How Review Period impacts inventory policies? 

Review period is very important to consider when deciding a inventory policy. Not only lead time will directly impact on your supply chain, but the length of the review. 

You won’t always have a round number for review period. For this calculus you need to be aware of the following things: 

  • Order up-to level: the demand over the lead time plus the demand over review period. 
  • Cycle stock: the amount of product ordered each cycle. 
  • In-transit inventory: orders still in transit, before arriving at the stock. 

Finally, the review period itself. A lot can happen that will make your review period not a round number. We will investigate two methods indicated by supply chain specialist Nicolas Vandeput. The first on is a Simple Rounding and the second is the Power-of-2 Policy. 

Simple Rounding 

In this method, the idea is to set a review period T as a multiple of a base  time period, that may be a day or a week. So, this base period is the possibility to make an order. 

This is a good technique for supply chains that deal with only one item. But as most supply chains must deal with multiple items, is not a good idea keeping track of innumerous order schedules. 

For group different orders at one specific point in time, having the same periodic review for multiple products, Vandeput suggests the second method, which we’ll talk about. 

Power-of-2 Policy 

This method was first discussed by Maxwell and Muckstadt in 1985. It’s a practical way to round the review period of a multiple of a base time period then multiply it by a power-of-2. 

The result of doing that is dividing products in smaller categories, following their optimal review period. This will help reduce the complexity of the schedules. 

Vandeput also states that in theory this could increase a little the total cost. But in practice it’s much more probable that it will reduce the total cost. 

That’s because it will reduce the numbers of transactions, grouping different items. So, you will make less transactions and spend less, even if the cost for one increase. 

Historical Demand over Demand Forecasting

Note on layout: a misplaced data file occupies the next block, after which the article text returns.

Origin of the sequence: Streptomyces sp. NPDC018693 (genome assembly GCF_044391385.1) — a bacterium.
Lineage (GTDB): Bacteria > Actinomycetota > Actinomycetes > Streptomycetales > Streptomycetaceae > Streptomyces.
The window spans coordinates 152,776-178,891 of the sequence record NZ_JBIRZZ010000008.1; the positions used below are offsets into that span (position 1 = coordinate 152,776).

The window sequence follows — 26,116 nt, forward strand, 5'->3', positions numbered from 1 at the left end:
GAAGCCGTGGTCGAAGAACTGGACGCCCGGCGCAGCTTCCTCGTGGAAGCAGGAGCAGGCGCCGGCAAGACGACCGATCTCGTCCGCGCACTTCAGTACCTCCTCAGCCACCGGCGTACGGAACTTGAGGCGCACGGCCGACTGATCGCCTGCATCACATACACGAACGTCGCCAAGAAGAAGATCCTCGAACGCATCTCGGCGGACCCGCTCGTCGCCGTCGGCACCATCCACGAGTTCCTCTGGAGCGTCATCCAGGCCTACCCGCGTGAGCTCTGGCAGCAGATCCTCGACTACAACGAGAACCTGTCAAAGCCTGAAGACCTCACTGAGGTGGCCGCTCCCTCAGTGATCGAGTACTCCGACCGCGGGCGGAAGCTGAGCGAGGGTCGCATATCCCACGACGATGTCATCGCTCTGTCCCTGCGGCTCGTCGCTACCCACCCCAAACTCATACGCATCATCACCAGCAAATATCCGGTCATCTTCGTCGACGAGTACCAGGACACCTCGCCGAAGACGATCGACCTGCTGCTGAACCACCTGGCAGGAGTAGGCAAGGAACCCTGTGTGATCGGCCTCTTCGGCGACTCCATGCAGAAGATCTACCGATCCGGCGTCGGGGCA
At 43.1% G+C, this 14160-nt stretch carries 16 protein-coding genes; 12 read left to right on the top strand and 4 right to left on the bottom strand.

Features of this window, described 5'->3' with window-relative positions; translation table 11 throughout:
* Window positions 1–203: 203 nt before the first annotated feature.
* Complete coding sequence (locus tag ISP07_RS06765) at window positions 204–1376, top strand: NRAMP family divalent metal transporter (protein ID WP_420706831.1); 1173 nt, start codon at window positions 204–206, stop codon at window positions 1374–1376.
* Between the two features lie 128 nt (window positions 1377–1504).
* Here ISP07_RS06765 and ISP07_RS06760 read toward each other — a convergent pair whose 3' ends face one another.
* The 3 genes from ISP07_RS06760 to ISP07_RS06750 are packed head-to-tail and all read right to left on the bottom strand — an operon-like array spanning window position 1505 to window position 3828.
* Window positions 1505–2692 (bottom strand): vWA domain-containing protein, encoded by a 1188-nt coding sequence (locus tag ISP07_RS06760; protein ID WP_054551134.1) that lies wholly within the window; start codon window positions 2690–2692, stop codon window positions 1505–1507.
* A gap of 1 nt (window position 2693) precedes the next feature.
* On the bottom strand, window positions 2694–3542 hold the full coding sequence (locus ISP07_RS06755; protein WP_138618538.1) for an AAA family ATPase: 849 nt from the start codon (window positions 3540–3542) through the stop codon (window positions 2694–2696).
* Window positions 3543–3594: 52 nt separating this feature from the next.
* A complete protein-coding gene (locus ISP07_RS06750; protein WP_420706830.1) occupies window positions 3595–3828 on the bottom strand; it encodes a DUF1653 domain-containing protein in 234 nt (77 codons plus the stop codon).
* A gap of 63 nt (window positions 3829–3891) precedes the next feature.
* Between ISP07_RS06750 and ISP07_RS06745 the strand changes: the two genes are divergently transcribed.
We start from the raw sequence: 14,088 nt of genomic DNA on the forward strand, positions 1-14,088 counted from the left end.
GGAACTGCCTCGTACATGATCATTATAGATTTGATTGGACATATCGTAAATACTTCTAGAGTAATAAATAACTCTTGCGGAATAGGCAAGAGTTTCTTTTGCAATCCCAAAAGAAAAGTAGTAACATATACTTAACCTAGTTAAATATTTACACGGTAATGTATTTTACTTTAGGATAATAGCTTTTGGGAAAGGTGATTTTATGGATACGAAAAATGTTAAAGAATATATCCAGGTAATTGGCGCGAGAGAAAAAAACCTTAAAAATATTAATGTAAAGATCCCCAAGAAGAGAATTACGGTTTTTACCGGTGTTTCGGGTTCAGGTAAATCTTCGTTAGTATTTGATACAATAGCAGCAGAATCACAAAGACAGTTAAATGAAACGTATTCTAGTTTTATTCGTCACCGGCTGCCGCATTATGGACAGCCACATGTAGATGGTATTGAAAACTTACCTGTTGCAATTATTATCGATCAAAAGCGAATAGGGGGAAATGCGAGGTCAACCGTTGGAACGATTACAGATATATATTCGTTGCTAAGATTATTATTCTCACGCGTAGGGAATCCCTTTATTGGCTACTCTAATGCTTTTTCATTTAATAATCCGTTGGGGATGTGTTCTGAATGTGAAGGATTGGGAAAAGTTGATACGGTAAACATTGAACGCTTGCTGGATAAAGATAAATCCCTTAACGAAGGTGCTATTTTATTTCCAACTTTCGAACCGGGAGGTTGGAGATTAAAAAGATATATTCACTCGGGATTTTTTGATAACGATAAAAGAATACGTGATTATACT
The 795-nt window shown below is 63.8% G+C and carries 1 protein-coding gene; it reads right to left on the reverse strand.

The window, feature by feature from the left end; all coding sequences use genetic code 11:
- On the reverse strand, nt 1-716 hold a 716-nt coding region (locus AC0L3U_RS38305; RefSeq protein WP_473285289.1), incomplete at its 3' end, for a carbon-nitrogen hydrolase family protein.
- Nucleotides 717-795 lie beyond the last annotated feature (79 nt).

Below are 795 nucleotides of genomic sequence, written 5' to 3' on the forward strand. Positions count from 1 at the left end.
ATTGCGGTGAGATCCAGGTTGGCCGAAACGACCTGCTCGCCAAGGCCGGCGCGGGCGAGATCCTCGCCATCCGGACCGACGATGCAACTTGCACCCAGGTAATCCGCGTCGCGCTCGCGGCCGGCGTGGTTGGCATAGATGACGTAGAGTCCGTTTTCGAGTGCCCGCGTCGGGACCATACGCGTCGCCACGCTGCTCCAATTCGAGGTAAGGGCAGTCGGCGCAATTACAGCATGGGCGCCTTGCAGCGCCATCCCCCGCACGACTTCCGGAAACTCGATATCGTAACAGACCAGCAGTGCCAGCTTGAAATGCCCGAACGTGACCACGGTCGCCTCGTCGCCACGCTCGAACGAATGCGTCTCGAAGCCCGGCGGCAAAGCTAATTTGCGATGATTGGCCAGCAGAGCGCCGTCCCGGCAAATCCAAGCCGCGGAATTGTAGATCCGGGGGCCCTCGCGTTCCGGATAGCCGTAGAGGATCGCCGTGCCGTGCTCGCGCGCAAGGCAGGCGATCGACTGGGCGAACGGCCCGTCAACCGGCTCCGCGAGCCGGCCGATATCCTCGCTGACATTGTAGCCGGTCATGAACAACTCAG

Both models use data from historical demand to capture reorder points and up-to level orders. Vandeput suggests that you can use demand forecast instead, that may be based in external insights that will improve the setting of your policy. 

The thing about historical data is that it allows you to use previous decision to measure your review. So, you have better control of your policy and can make less risky choices.  

Of course, both may be implemented together, but the ideal is to equalize the data to make the decision. With continuous reviews, managers can identify weakness and strengths in the supply chain and adjust their policies. 

So, why review period? 

A periodic review will help estimate the quantity of item the company has on-hand. A good thing about that is that the inventory is checked at specific times, freeing time to manage other aspects of the supply chain. 

It is also simple to administer, since you only need to analyze inventory counts from time do time. That also saves labor costs for counting inventory and managing supply. 

The formulas for review periods 

A lot of the concepts introduced in the article uses formulas to be defined. We established what they are first so it will make easier to understand how the formula operates for each one. 

  • Order-up to level: it’s defined as demand over lead time plus the demand over the review period. Its formula is S = dL + dR = d*L + d*R 
  • Cycle Stock: the demand over the review period. Which makes Cs = ½*dR 
  • In-transit Inventory: the expected level of in-transit is notated Is = dL 
  • Review Period: finally, we get to T* = sqrt2k/hD 

Limitations of Periodic Reviews 

The major problem with periodic reviews is the impossibility to order in-between review periods. So, if you run out of stock before the next one, you’ll need to wait for the next review to order more. 

This makes the policy riskier of losing sales. Another issue is the variation of quantity, which directly impacts the operational flow. In a continuous review you can place an order as soon as you run out of stock, minimizing the impact on customers. 

In sum 

Having a good review period that resides in data and historical demand will help your supply chain be more effective. Also, both policies, each with its own advantages, can help you cut costs. 

Finally, as the lead time grows, the up-to level inventory in a fixed review period policy will also changes, it won’t be simply the expected average stock on-hand. This must be considered when refining a good periodic review inventory policy. 

With Supply Brain demand prediction and inventory optimization module, it is possible to analyze historical data correlated to external trends and thus achieve greater accuracy in demand prediction.

With greater assertiveness we can build more efficient simulations of the chain behavior, allowing us to visualize different scenarios for optimization and planning.

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